I woke several minutes before my alarm sounded. This is my normal routine. Thoughts of the shooting in Connecticut the day before still fresh in my mind. I require a good measure of solitude in my life. Solitude is my therapy, my sanctuary, my place of quiet where I go to recharge and forget or at least put out of my mind for sometime the issues of the world which I struggle to understand. If not my meditation cushion then running is where my solitude is to be found. The morning is my time; it is my solitude; it is the time for me to contemplate the issues which life forces me to face. There is a special feeling to this time of day. No else is moving about and I feel as though I have the entire world to myself. Henry David Thoreau said,”The moment my legs begin to move, my thoughts begin to flow.”
Christopher McDougall was quoted as saying, “If you don’t have the answers to your problems after a four hour run, you ain’t getting them.” This could not be more true. I knew it was a run I needed. The ability, the willingness to push myself; to be tired at the end and to allow the solitude of the moment to wash over me and renew me like the shower that I cherish when my run has been completed.
When I woke this morning, there was something in the air; something which suggested this morning would be different. Perhaps it was the sun creeping toward the horizon indicating its presence at least for part of my run. As I packed my gear ready to drive toward my starting point, I ran back into the house and grabbed my sunglasses. You see, In Western New York the sun makes rare appearances during the winter months. A few minutes of the orange rays provides for me the hope life will go on and happiness can be found.
The road beckoned and I must go. I must follow the path toward inner happiness and remind myself of the importance of finding that happiness despite the tragedy of the the previous day’s events. I new a run this morning would help me achieve this peace; a peace which if allowed by me would adhere to me like a warm coat throughout the remainder of the day.
I packed my gear, started my car and scraped the ice from the windows. As I drove to the start, my encouragement for sunshine and my excitement for the start of my run grew. The radio remained off, my only accompaniment the sound of the tires as they rotated beneath my car. I arrived at the parking lot and smiled as I realized I was the only one present.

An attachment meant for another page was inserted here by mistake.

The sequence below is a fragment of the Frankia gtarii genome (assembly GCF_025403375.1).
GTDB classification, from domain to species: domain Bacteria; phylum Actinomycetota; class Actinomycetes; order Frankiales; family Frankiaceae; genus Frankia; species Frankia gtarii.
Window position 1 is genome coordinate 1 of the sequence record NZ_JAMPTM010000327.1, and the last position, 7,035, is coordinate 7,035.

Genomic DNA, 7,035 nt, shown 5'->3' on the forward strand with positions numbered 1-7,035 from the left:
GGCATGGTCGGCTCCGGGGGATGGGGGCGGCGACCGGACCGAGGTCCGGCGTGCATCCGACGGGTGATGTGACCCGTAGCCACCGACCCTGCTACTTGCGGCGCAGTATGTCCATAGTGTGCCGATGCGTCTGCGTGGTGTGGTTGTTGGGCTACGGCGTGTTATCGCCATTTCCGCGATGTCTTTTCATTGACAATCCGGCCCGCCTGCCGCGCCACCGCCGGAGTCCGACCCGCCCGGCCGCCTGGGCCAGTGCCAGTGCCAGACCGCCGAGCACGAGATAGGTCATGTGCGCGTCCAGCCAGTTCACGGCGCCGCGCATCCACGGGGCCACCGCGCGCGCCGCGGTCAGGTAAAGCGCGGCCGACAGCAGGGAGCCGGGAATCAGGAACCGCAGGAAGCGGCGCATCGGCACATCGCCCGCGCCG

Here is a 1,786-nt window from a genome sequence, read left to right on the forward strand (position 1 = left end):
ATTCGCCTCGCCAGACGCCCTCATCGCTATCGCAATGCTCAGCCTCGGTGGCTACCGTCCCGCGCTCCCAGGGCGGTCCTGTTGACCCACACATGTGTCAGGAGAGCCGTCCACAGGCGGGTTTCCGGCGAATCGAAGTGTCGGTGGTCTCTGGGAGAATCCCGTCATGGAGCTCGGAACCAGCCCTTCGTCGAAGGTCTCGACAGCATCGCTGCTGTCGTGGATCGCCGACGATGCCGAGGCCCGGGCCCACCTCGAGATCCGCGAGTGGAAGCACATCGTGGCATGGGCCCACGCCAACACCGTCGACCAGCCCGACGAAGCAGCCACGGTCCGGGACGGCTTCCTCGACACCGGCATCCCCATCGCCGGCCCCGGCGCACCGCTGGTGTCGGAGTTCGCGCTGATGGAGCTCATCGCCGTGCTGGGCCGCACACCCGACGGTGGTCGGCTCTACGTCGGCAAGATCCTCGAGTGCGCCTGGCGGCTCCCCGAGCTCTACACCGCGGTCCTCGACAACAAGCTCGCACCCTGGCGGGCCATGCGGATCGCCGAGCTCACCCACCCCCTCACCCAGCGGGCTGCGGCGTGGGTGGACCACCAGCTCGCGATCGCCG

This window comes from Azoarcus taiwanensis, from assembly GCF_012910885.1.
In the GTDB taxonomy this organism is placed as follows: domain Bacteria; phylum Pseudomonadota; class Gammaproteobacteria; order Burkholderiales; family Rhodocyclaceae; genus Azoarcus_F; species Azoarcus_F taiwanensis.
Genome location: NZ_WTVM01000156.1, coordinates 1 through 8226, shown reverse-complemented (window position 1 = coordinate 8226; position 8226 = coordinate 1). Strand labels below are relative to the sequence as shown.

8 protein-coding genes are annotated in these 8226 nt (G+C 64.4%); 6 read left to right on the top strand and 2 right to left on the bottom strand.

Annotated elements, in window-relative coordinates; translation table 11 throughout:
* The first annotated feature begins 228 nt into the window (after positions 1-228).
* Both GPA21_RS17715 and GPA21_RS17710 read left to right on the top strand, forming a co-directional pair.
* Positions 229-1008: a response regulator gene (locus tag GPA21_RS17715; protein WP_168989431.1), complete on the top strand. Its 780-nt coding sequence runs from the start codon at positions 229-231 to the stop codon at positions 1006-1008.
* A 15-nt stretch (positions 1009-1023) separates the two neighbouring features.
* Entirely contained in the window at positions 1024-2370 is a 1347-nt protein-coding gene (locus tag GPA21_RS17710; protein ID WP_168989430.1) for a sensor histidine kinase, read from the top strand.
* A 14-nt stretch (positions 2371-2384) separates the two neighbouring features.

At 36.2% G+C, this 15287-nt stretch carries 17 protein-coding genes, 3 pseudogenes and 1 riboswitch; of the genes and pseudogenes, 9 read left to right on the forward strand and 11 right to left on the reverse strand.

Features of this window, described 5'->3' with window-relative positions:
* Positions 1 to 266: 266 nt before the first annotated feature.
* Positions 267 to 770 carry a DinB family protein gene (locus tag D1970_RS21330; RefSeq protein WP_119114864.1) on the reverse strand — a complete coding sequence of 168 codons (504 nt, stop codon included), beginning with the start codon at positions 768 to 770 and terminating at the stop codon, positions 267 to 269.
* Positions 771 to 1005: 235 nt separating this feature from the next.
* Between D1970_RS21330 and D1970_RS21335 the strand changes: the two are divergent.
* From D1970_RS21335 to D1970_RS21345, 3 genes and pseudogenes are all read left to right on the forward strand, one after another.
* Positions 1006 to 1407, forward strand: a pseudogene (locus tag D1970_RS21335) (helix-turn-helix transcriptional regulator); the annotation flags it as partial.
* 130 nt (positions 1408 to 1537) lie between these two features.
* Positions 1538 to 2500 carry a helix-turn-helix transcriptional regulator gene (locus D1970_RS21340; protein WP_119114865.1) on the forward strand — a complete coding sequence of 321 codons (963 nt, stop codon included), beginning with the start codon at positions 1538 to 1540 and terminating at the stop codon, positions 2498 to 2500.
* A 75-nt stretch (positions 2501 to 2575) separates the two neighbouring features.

Once I arrived, I zipped my jacket, donned my backpack, pulled my knit hat down over my ears, pulled on my gloves, pressed the timer on my watch and began my session of solitude. i focused and found my rhythm; my stride and breath in sync; feeling as one. Within a few miles I reached the North campus of the University at Buffalo. I rounded the curve to see an orange haze coat the grass which had been painted with the frost of the morning. Another quarter mile caught me by surprise as I encountered the source of this orange haze. I stopped and watched as the sun rose between two buildings on this beautiful campus. The peacefulness of the campus at this time of day enveloping me and shielding me. I continued my run across the campus, thoughts of yesterday’s activities in Connecticut firmly held in my memory. These thoughts were difficult to shake much like the cold temperatures through which I was running. I became aware of tears which fell from my eye freezing to my eye lid.
As I left the campus, so did the memories. My run now became one of solitude and thought. When I run and everything feels as it is one, thoughts come and go. None stay with me for more than a few steps. The synchronization which I feel has increased and my thoughts have joined this rhythm. Every few steps produce a new thought and the next few steps erase those same thoughts. My steps feel lighter and I become barely aware of my feet even contacting the ground.
There are no answers, at least easy ones to explain what took place in Connecticut. There will be fights and arguments about gun control for decades to come. Politically charged debates will take us farther from the answers and serve only to separate us to a greater extent. Eventually these too will decrease until another unfortunate scenario, reminiscent of this one, rears its ugly head.
My run has taught me I have no answers to these questions of life; at least not one’s which others find acceptable. This run, like countless others serves as a reminder to me that I only have the answers which serve me directly. I remind myself of the importance to live my life in a compassionate manner. The Buddha said, “All sentient beings possess Buddha nature. Because of that, we have this natural purity, peacefulness and power.” This is also what my run teaches me. My run also reminds me of the importance to keep an open mind so these lessons of life are not forgotten. My run has reminded me of the Buddhist teaching which is based on the precepts of refraining from killing and causing harm. Buddhist teaching is also based on compassion and mutual care as well as respect for all sentient beings regardless of class, caste, race or creed.
My run, this day and all days, reminds me of the importance of living my life in a respectful manner. There are lessons to be learned all around us everyday. We need only be open to hearing the lesson and owning our response.